The Top Books You Need to Read to Make Your Marketing Timeless

In terms of marketing, being overwhelmed by the amount of content online can become as common as driving past a McDonald’s. The sheer volume of online courses, e-books, YouTube tutorials and more can cause one to nearly go numb trying to keep up and retain all of the information.

Yet, many people forget there are some principles of marketing that almost certainly won’t change in our lifetimes or in the centuries ahead. Why? Well, because marketing is driven by psychology, and the human brain doesn’t evolve overnight.

Here are four timeless books that changed my life, business and marketing for the better, and, if read and absorbed, can do the same for you.

The 22 Immutable Laws of Marketing by Al Ries and Jack Trout

When talking about having a long-lasting impact with your marketing, it’s only right we kick off this list with The 22 Immutable Laws of Marketing. The amount of simple yet brilliant principles Ries and Trout lay out in this book are game-changing and have stood the test of time.

When it comes to marketing, this book started it all for me. I was working as an intern at a startup and aimlessly trying to decide on my career path. I tried project management, computer science, sales and more, but none felt like the right fit.

I had always been a storyteller, and after reading this book, it hit me that all of marketing can be boiled down to stories and principles of human behavior. That began my love affair with the industry, and we’ve been going strong ever since.

Jab, Jab, Jab, Right Hook by Gary Vaynerchuk

Jab, Jab, Jab, Right Hook should be required reading for any and all marketing professionals. The main reason being that many people approach online interactions and in-person interactions differently when they should be treated exactly the same way.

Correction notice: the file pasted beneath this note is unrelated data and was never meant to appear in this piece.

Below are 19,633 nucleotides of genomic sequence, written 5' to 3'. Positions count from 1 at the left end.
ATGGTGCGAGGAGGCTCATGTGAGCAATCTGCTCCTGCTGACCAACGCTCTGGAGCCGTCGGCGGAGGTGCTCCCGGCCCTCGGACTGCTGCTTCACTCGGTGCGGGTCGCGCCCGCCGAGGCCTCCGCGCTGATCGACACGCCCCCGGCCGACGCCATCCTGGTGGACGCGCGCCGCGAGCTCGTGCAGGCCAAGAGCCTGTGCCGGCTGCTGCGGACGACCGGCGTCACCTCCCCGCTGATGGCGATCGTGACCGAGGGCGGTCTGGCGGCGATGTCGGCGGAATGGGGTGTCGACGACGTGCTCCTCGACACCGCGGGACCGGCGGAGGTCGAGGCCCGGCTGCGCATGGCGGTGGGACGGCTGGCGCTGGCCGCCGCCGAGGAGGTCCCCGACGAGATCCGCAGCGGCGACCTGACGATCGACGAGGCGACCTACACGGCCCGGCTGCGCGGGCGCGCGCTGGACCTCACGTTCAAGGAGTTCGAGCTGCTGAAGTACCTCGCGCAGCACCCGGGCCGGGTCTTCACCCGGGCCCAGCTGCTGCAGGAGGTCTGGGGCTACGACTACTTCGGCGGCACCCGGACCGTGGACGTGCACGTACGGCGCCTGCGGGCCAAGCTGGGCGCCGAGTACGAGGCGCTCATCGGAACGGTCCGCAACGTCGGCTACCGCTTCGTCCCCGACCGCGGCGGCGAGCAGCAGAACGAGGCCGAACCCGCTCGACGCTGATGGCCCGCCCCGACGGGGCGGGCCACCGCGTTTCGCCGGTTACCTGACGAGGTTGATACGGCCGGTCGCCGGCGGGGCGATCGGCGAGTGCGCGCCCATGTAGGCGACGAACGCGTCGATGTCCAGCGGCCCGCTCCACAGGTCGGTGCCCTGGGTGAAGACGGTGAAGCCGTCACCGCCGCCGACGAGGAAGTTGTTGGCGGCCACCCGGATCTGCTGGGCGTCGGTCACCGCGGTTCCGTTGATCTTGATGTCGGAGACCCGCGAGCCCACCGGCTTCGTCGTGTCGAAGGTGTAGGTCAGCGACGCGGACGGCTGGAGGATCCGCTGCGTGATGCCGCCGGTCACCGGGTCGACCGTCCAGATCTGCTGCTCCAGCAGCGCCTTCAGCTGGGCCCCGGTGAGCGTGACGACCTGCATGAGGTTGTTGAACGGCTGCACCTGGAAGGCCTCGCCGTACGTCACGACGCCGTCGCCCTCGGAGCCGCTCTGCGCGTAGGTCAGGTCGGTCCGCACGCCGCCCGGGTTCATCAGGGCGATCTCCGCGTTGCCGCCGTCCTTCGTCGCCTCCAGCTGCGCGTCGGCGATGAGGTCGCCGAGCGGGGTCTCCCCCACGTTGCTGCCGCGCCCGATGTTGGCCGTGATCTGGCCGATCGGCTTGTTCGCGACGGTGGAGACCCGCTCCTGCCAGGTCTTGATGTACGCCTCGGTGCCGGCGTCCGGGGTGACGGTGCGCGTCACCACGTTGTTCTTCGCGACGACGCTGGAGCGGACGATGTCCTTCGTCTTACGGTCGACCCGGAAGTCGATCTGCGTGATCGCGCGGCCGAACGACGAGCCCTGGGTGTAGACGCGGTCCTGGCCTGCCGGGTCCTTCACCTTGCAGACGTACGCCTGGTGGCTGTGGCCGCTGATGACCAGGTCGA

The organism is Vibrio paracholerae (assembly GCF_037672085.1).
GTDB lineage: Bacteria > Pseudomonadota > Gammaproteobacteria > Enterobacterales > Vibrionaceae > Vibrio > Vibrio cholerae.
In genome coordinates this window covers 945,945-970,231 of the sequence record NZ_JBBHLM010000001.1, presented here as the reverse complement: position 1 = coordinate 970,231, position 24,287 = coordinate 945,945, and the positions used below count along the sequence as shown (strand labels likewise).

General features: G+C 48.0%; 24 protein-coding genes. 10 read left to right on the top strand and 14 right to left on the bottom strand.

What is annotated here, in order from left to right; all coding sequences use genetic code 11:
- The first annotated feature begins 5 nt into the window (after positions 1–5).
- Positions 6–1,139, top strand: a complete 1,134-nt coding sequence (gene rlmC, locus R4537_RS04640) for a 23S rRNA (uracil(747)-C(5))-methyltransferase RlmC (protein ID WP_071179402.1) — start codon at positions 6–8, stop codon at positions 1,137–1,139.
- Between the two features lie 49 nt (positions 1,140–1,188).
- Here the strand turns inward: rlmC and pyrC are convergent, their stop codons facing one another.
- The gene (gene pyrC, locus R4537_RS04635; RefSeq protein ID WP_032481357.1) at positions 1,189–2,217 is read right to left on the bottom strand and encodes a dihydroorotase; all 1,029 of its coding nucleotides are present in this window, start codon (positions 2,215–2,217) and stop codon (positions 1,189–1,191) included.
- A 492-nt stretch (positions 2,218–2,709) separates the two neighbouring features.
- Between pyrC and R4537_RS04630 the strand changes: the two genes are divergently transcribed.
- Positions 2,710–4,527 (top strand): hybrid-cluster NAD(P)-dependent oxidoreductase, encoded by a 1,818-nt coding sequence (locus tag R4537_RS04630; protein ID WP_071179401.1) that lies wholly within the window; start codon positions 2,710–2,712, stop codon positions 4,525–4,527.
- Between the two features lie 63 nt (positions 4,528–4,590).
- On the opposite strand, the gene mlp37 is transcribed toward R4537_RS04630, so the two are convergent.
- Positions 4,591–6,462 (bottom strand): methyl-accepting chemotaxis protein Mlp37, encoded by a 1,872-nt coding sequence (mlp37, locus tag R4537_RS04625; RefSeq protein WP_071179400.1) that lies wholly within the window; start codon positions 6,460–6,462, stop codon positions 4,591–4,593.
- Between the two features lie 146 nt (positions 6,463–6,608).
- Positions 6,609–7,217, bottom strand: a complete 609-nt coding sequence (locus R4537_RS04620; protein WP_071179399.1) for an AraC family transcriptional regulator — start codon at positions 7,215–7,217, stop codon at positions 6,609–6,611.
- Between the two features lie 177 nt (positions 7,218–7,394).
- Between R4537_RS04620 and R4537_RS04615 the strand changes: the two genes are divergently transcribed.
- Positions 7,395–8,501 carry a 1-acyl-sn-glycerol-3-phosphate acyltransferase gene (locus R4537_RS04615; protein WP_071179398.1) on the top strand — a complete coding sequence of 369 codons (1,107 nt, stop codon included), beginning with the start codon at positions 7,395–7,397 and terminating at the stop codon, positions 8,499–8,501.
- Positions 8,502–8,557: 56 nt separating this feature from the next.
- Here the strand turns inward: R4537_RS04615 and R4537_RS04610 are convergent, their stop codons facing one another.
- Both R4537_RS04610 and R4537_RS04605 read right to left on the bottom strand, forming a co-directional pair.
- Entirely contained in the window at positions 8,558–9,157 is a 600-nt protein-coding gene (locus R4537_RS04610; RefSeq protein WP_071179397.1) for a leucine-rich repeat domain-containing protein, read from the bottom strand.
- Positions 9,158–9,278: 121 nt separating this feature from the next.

You wouldn’t ask a potential girlfriend or boyfriend to go on vacation with you after the first date (at least, I hope not). Yet, for whatever reason, across social media and beyond we see people asking for a prospect’s time or money without giving an adequate amount of value to earn those things.

This was the book that led to me writing my first viral, breakthrough article, which then led to me launching my business, landing my Inc.com column, securing speaking gigs and more. The epiphany I had was simple: play the “long game” by adding value to my readers, month after month, year after year. Only after I build that trust up should I ask them for anything in exchange.

Hooked by Nir Eyal

Hooked by Nir Eyal is another book overflowing with priceless information on consumer psychology. Eyal takes an approach focused on modern-day companies like Twitter and Instagram. If you’re interested in learning how tech giants reel in and retain their users using psychology, Nir’s bestseller will be a book for you.

Most of the examples Eyal uses in Hooked are based on products, not outgoing marketing materials. I began to recognize that marketing was a facet of every piece of the business from the product to the elevator pitch, so I could add value to all parts of my client’s businesses.

Influence by Robert Cialdini

Robert Cialdini’s book has remained a favorite amongst entrepreneurs, sales and marketing professionals and more since it was published in 1984. After reading just a few pages, you’ll realize why. The enduring principles Cialdini delivers in Influence are aspects of the human psyche that are hard-wired into us, and aren’t going away any time soon.

This book was gifted to me by a former manager who I consider the closest thing to a mentor I’ve ever had, and it couldn’t have come at a better time. I was working a fast-growing startup in San Francisco while building my startup, Arctiphi, on the side. I wanted things to move faster so I could go full-time into my business, but sales was never my forte. I lacked the confidence, the body language, damn near everything I thought made a great salesperson great.

After reading the book, I realized the way I was thinking of sales was all wrong. The packaging didn’t matter nearly as much as the product. Marketing and sales were brother and sister, not distant cousins, and the same tactics I was using in my copywriting could be applied to in-person sales, public speaking and more.

It worked. Within a few months of reading Influence, monthly revenue increased sixfold and I was able to go full-time into Arctiphi.

There are many marketing principles that’ll remain true for centuries to come. By equipping yourself with these timeless principles instead of “keeping up with the marketing Joneses” daily, you’ll position your brand to stay relevant no matter what the world throws at it.

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